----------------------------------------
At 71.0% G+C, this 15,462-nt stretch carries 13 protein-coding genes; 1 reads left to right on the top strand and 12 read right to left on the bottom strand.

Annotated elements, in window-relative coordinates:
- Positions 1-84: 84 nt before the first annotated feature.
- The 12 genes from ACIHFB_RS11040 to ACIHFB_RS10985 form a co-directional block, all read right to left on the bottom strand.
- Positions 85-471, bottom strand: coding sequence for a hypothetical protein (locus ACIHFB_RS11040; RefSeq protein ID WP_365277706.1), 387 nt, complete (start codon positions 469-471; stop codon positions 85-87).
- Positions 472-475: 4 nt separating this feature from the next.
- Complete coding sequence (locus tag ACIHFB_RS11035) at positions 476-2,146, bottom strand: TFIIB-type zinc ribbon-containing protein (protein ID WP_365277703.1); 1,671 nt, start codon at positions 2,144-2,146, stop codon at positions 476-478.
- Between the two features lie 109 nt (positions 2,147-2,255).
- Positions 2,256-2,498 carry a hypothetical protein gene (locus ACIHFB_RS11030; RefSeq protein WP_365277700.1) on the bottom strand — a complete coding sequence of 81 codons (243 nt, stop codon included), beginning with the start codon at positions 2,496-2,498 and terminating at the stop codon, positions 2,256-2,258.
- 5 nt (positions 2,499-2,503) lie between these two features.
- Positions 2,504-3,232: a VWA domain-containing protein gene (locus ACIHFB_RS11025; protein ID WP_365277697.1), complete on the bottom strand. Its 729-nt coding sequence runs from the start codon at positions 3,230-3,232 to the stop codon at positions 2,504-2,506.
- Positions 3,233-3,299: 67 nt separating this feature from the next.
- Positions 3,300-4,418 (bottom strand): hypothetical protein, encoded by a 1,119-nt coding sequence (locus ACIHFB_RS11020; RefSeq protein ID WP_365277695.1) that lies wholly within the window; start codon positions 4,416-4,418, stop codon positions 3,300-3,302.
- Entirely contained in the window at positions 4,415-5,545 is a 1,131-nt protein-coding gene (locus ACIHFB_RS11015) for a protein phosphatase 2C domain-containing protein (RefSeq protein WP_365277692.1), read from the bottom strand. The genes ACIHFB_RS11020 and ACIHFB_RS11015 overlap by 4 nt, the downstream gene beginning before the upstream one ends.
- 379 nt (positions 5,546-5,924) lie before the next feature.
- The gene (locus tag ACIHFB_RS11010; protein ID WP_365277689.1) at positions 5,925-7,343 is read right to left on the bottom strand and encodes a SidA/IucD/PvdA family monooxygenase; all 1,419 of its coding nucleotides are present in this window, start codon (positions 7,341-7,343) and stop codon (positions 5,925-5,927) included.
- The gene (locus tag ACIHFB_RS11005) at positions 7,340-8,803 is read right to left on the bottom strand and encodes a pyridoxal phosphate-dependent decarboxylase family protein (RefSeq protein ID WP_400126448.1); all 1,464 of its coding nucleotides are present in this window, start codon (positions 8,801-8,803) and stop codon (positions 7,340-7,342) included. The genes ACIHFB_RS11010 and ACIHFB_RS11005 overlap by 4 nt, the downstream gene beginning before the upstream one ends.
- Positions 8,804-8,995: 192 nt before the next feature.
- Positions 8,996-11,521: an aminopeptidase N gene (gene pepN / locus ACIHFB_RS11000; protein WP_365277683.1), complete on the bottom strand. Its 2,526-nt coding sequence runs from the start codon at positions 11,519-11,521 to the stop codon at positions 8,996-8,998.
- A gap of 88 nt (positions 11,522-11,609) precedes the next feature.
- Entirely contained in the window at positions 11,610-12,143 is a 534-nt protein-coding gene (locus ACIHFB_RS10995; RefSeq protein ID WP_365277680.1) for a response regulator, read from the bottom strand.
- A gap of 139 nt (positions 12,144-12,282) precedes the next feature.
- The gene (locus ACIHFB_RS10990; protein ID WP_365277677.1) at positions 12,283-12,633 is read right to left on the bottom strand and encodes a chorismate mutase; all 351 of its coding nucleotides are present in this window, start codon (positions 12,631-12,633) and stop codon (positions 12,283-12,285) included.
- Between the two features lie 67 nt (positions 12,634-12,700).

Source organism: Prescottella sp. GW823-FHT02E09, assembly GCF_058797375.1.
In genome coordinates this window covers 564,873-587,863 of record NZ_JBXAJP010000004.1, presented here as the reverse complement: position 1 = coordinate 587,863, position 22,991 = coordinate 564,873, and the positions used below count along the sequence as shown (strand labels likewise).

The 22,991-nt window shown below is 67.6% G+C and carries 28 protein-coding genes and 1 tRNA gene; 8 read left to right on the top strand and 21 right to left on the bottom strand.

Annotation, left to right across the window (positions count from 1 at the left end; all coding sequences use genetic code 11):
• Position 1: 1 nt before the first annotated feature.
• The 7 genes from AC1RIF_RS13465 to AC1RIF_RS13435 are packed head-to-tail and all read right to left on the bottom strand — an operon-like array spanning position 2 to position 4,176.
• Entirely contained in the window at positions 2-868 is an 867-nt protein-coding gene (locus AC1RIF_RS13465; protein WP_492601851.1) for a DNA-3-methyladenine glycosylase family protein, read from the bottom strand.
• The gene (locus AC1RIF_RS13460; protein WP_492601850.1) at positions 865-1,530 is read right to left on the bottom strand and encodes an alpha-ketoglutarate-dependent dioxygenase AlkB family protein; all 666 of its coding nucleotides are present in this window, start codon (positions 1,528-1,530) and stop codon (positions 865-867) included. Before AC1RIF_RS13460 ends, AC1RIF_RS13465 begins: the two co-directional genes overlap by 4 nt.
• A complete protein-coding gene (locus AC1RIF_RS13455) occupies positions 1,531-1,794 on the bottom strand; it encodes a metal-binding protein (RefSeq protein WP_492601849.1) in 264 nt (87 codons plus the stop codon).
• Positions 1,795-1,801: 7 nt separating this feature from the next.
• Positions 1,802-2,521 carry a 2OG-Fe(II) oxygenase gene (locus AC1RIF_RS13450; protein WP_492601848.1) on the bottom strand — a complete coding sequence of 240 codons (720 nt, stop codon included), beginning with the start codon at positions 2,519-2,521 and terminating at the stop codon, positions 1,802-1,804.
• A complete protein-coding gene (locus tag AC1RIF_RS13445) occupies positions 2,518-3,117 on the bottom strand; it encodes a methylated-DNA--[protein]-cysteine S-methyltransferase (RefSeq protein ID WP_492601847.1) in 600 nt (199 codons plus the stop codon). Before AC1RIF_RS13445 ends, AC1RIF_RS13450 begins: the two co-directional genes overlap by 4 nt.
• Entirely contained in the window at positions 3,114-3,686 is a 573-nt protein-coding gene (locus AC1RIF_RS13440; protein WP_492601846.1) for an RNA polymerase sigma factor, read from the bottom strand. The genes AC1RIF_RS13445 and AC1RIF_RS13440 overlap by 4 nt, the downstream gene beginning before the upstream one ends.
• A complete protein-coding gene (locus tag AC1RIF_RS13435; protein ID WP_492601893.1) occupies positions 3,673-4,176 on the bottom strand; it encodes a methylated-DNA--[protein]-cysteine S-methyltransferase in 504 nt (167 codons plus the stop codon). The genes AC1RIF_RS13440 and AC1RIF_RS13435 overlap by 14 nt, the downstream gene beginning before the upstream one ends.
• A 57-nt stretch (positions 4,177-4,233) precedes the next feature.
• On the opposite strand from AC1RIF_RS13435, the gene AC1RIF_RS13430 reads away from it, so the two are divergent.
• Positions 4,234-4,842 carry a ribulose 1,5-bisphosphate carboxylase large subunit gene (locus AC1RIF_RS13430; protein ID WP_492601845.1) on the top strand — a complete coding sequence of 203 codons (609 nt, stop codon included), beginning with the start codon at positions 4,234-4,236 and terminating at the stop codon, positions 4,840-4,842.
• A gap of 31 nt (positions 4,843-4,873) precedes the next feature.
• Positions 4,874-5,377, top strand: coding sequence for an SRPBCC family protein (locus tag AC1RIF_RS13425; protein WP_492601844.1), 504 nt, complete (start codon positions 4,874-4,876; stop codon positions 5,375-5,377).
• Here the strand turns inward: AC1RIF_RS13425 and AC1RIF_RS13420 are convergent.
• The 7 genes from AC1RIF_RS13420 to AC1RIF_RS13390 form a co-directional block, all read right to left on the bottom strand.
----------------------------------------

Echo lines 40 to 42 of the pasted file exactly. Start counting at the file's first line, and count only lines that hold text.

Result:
• On the opposite strand from AC1RIF_RS13435, the gene AC1RIF_RS13430 reads away from it, so the two are divergent.
• Positions 4,234-4,842 carry a ribulose 1,5-bisphosphate carboxylase large subunit gene (locus AC1RIF_RS13430; protein ID WP_492601845.1) on the top strand — a complete coding sequence of 203 codons (609 nt, stop codon included), beginning with the start codon at positions 4,234-4,236 and terminating at the stop codon, positions 4,840-4,842.
• A gap of 31 nt (positions 4,843-4,873) precedes the next feature.